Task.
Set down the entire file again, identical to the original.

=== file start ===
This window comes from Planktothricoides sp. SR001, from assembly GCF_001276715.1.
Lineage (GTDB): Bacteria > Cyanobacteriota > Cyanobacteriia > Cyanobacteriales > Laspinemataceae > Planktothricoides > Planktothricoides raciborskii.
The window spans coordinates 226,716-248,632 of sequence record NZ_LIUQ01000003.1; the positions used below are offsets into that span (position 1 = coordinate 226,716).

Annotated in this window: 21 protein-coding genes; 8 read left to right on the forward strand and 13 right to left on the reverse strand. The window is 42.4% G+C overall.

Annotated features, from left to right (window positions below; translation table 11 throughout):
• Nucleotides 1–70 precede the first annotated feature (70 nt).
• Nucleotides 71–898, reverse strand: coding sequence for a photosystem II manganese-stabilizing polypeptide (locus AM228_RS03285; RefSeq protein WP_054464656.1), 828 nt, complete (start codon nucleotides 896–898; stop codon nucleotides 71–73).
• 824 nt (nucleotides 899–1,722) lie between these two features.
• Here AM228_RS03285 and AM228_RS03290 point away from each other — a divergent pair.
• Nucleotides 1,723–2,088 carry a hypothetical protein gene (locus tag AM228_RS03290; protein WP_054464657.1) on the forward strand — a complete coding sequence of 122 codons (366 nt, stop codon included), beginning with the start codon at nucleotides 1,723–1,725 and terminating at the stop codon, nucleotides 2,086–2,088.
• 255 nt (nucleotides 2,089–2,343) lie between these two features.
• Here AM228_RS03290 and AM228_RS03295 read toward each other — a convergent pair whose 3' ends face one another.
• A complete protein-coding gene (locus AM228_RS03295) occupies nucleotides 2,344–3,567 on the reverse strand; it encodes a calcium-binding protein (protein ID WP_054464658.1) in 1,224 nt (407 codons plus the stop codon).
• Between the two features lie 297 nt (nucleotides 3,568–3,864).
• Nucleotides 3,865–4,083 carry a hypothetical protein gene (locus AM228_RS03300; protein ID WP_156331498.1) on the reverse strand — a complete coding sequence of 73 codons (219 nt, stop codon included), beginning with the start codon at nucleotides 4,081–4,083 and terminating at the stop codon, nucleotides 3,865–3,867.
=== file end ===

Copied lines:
This window comes from Planktothricoides sp. SR001, from assembly GCF_001276715.1.
Lineage (GTDB): Bacteria > Cyanobacteriota > Cyanobacteriia > Cyanobacteriales > Laspinemataceae > Planktothricoides > Planktothricoides raciborskii.
The window spans coordinates 226,716-248,632 of sequence record NZ_LIUQ01000003.1; the positions used below are offsets into that span (position 1 = coordinate 226,716).

Annotated in this window: 21 protein-coding genes; 8 read left to right on the forward strand and 13 right to left on the reverse strand. The window is 42.4% G+C overall.

Annotated features, from left to right (window positions below; translation table 11 throughout):
• Nucleotides 1–70 precede the first annotated feature (70 nt).
• Nucleotides 71–898, reverse strand: coding sequence for a photosystem II manganese-stabilizing polypeptide (locus AM228_RS03285; RefSeq protein WP_054464656.1), 828 nt, complete (start codon nucleotides 896–898; stop codon nucleotides 71–73).
• 824 nt (nucleotides 899–1,722) lie between these two features.
• Here AM228_RS03285 and AM228_RS03290 point away from each other — a divergent pair.
• Nucleotides 1,723–2,088 carry a hypothetical protein gene (locus tag AM228_RS03290; protein WP_054464657.1) on the forward strand — a complete coding sequence of 122 codons (366 nt, stop codon included), beginning with the start codon at nucleotides 1,723–1,725 and terminating at the stop codon, nucleotides 2,086–2,088.
• 255 nt (nucleotides 2,089–2,343) lie between these two features.
• Here AM228_RS03290 and AM228_RS03295 read toward each other — a convergent pair whose 3' ends face one another.
• A complete protein-coding gene (locus AM228_RS03295) occupies nucleotides 2,344–3,567 on the reverse strand; it encodes a calcium-binding protein (protein ID WP_054464658.1) in 1,224 nt (407 codons plus the stop codon).
• Between the two features lie 297 nt (nucleotides 3,568–3,864).
• Nucleotides 3,865–4,083 carry a hypothetical protein gene (locus AM228_RS03300; protein ID WP_156331498.1) on the reverse strand — a complete coding sequence of 73 codons (219 nt, stop codon included), beginning with the start codon at nucleotides 4,081–4,083 and terminating at the stop codon, nucleotides 3,865–3,867.